But myth was too often illusion. And the truth of illusion-me truth that no porteno can truly face-is that no matter how dazzling its exterior may be, there is nothing inside.

Tori knew this, knew the portenos almost as well as they knew themselves. Thus she was comfortable here in their city, strolling down their wide boulevards, sunbathing amid cocoa flesh on their beaches, surrounded by their aura of failure and by then-very real sensuality and sense of style.

These people carried their pain as she did-deep inside them-though often through the chic facade in which they had wrapped themselves she could discern the stench of their desperation.

Tori lifted her arm, ordered another hot chocolate, the richest, thickest in the world. With it, she knew, would come a silver tray of small sweets, an array as heady, as opulent as the smoldering stares of the chantas who came to the cafes with their thistresses to while away an hour or two between bouts under the sheets.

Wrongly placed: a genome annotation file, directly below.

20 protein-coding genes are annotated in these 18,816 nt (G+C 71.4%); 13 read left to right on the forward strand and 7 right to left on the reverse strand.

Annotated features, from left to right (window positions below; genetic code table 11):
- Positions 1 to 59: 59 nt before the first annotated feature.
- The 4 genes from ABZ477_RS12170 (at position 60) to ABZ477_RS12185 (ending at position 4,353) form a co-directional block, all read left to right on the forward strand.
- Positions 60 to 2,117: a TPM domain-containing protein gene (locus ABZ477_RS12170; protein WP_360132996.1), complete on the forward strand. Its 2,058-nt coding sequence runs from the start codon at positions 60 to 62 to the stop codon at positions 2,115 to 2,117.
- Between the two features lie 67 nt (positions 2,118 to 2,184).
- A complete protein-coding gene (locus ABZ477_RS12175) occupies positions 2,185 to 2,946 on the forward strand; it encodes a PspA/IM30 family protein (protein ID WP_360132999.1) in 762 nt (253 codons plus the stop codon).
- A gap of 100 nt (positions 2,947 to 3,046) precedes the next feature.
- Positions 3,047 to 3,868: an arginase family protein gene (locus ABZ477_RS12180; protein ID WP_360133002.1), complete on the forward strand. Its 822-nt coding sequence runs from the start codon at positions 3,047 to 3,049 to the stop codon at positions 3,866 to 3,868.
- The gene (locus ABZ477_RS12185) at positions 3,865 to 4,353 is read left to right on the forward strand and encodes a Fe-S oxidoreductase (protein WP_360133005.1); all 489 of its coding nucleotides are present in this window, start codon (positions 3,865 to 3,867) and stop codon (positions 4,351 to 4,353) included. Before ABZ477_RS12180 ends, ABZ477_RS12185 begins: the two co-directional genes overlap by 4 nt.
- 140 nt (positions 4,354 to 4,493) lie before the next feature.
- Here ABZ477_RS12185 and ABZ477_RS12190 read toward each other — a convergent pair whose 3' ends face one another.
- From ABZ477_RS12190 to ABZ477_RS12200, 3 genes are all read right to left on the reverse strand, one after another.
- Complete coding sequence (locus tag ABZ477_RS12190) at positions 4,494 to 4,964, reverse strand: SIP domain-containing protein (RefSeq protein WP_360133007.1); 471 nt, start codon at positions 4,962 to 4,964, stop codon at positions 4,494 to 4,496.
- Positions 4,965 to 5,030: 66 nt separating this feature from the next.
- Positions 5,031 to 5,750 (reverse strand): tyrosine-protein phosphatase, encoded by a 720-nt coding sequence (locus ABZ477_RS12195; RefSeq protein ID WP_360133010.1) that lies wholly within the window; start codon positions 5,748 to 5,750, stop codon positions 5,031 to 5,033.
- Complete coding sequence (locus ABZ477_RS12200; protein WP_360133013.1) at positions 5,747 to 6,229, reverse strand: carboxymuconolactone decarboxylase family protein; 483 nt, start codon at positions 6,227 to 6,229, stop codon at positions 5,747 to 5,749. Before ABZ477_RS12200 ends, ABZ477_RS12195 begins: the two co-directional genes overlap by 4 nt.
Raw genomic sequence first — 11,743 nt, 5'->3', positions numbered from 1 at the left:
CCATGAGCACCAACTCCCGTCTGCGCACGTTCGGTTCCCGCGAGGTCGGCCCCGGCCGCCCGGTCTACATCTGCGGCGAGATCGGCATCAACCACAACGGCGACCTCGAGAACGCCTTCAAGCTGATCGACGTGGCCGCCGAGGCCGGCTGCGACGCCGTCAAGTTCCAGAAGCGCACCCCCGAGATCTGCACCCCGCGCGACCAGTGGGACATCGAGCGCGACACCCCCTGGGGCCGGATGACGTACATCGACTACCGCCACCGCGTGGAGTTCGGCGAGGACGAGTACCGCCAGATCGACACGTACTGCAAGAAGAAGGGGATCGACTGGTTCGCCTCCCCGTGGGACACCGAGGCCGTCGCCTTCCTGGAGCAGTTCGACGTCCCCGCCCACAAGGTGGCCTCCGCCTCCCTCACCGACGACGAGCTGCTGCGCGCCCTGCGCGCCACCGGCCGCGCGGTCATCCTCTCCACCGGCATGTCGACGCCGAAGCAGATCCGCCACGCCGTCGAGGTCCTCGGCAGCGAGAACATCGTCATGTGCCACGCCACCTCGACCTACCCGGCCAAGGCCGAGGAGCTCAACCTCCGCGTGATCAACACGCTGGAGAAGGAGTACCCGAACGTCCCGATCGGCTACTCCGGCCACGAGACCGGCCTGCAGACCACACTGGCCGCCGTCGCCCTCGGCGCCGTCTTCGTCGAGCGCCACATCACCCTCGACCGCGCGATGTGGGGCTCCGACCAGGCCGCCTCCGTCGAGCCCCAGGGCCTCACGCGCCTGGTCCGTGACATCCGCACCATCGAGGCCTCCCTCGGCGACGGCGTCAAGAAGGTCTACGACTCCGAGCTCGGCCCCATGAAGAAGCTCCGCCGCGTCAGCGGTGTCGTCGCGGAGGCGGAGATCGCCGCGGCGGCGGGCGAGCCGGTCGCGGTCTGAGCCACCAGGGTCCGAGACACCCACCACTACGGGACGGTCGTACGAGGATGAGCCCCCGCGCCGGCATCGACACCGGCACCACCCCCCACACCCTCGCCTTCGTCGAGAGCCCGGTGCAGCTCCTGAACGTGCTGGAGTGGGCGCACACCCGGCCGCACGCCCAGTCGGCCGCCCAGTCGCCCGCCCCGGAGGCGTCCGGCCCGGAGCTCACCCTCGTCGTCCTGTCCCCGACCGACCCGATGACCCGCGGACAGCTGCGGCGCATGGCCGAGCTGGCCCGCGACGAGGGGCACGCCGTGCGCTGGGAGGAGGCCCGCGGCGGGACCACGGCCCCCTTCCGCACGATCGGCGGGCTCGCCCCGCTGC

A small breeze, redolent of this city's peculiar perfume, stirred the long branches of the jacarandas, and Tori felt the caress of their tears patter across her shoulders, the excess water of these beautiful semi-succulent trees.

The chantas-Buenos Aires' wheeler-dealers-interested Tori most of all. She had even allowed one or two to seduce her now and again, but in the end they had found her too much even for them, disconcerted by her habit of watching them intently during the most intimate throes of sexual congress.

"What are you doing?" they would ask her at those moments. "This is a time for release, not concentration."